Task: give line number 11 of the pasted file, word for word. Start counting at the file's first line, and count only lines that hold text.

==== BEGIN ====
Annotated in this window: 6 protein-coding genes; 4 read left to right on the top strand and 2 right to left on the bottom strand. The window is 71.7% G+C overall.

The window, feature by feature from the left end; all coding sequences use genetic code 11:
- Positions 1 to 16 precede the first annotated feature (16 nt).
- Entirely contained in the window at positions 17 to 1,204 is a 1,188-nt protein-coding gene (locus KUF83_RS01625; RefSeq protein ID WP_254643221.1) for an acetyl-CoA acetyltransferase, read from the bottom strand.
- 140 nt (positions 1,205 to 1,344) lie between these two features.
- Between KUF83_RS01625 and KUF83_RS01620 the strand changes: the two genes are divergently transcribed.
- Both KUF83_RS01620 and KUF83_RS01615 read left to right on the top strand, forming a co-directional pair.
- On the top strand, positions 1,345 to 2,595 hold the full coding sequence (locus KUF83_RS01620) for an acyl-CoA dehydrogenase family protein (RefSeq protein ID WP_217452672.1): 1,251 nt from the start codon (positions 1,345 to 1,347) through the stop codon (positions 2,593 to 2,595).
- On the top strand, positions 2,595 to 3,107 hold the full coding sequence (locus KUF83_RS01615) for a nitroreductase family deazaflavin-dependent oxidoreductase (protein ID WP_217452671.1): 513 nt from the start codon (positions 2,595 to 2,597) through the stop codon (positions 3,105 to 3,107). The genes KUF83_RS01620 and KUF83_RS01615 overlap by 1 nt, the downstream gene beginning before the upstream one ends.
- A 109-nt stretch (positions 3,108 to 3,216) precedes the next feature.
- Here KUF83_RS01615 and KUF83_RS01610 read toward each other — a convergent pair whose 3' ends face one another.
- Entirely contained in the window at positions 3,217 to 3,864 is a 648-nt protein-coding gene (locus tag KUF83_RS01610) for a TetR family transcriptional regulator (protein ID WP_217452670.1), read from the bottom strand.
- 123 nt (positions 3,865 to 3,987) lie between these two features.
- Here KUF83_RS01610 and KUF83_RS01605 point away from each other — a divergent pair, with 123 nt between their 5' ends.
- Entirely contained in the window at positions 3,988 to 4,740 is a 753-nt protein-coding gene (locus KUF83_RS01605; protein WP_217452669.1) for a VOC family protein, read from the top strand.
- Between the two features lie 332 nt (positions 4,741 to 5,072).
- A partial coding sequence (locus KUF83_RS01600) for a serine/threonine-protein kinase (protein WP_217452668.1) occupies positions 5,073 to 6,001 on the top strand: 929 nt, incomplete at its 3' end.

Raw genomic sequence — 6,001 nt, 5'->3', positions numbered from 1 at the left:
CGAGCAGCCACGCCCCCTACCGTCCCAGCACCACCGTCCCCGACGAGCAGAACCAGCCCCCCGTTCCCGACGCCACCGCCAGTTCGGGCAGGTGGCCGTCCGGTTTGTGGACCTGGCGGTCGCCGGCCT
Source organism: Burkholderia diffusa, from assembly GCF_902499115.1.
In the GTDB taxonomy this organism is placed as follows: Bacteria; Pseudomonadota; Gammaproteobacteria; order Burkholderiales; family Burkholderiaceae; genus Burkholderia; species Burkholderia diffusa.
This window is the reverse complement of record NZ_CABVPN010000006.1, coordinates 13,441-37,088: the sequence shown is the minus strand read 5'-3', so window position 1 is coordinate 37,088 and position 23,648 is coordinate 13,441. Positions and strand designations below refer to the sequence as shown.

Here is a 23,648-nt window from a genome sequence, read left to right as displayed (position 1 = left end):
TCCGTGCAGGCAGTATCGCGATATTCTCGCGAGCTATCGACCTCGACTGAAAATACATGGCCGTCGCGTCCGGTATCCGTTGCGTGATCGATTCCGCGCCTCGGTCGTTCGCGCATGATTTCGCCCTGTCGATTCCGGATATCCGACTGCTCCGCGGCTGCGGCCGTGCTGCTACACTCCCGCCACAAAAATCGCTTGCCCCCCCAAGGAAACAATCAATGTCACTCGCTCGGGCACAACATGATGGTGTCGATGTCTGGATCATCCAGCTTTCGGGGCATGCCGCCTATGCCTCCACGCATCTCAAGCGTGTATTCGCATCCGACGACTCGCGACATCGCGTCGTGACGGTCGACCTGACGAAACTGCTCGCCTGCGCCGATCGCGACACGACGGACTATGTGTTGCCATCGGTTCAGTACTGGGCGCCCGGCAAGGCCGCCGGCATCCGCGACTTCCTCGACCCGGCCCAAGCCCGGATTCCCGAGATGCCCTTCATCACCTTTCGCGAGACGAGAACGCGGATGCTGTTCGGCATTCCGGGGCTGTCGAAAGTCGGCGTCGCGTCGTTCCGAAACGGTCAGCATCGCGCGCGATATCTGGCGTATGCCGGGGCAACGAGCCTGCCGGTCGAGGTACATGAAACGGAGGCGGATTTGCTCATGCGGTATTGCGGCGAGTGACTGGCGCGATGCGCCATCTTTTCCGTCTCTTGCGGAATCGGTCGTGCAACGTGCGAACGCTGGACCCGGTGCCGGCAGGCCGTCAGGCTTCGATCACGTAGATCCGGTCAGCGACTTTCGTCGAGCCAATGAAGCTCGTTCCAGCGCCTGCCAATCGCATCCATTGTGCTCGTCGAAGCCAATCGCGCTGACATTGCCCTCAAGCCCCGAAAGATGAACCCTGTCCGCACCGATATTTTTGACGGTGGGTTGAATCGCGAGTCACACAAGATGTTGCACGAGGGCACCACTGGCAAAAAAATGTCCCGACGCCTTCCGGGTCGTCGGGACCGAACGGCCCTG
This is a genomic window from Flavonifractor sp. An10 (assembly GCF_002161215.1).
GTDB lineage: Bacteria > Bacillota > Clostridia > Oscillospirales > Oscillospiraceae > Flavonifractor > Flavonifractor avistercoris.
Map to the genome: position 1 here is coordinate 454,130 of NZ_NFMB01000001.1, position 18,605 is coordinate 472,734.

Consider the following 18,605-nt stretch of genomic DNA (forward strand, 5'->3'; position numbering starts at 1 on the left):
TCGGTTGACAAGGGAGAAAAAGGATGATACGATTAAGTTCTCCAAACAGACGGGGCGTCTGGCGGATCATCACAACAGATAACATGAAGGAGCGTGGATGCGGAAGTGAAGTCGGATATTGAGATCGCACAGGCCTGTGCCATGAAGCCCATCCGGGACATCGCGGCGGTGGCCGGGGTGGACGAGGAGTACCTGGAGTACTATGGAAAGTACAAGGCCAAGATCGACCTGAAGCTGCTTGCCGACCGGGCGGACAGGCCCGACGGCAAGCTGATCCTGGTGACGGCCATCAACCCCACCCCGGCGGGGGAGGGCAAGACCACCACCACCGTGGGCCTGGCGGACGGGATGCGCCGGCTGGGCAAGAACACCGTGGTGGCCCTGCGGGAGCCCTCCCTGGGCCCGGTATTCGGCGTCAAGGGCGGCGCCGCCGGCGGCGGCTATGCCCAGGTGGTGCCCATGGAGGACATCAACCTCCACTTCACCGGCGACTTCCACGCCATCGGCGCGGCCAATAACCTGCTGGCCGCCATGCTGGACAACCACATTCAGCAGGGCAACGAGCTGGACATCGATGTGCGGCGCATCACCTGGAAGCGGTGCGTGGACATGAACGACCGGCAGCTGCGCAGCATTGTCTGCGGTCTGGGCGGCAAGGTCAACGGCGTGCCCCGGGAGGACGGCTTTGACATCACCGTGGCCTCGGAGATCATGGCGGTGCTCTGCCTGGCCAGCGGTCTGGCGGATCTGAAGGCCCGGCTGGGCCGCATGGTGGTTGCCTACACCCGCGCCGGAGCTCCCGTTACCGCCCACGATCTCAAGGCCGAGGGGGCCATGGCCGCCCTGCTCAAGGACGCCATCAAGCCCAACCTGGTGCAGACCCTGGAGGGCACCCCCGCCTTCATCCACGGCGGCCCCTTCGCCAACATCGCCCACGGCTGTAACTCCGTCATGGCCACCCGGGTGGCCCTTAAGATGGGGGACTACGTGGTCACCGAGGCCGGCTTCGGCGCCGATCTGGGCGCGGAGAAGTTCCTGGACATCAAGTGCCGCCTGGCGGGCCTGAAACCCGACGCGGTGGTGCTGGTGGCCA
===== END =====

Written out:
- Here KUF83_RS01615 and KUF83_RS01610 read toward each other — a convergent pair whose 3' ends face one another.